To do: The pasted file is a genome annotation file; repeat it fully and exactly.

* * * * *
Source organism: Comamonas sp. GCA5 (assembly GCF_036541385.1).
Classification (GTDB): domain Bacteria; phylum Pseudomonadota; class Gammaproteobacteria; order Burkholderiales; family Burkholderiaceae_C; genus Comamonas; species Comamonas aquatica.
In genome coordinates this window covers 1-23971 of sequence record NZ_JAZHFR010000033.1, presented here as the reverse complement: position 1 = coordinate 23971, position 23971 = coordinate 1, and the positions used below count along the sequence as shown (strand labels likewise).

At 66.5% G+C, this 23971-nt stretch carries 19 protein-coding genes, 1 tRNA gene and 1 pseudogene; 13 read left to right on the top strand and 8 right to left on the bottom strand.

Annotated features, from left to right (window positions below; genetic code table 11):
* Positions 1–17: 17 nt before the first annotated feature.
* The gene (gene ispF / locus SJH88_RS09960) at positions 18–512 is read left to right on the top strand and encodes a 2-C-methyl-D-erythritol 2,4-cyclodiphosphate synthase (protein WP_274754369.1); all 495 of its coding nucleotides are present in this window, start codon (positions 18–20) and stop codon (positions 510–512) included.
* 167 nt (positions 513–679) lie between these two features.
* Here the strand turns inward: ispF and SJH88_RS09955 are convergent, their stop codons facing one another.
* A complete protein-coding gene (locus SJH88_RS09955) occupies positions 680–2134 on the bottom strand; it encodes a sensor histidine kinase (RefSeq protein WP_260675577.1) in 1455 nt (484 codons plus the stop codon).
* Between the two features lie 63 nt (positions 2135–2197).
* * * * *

Source organism: Comamonas sp. GCA5 (assembly GCF_036541385.1).
Classification (GTDB): domain Bacteria; phylum Pseudomonadota; class Gammaproteobacteria; order Burkholderiales; family Burkholderiaceae_C; genus Comamonas; species Comamonas aquatica.
In genome coordinates this window covers 1-23971 of sequence record NZ_JAZHFR010000033.1, presented here as the reverse complement: position 1 = coordinate 23971, position 23971 = coordinate 1, and the positions used below count along the sequence as shown (strand labels likewise).

At 66.5% G+C, this 23971-nt stretch carries 19 protein-coding genes, 1 tRNA gene and 1 pseudogene; 13 read left to right on the top strand and 8 right to left on the bottom strand.

Annotated features, from left to right (window positions below; genetic code table 11):
* Positions 1–17: 17 nt before the first annotated feature.
* The gene (gene ispF / locus SJH88_RS09960) at positions 18–512 is read left to right on the top strand and encodes a 2-C-methyl-D-erythritol 2,4-cyclodiphosphate synthase (protein WP_274754369.1); all 495 of its coding nucleotides are present in this window, start codon (positions 18–20) and stop codon (positions 510–512) included.
* 167 nt (positions 513–679) lie between these two features.
* Here the strand turns inward: ispF and SJH88_RS09955 are convergent, their stop codons facing one another.
* A complete protein-coding gene (locus SJH88_RS09955) occupies positions 680–2134 on the bottom strand; it encodes a sensor histidine kinase (RefSeq protein WP_260675577.1) in 1455 nt (484 codons plus the stop codon).
* Between the two features lie 63 nt (positions 2135–2197).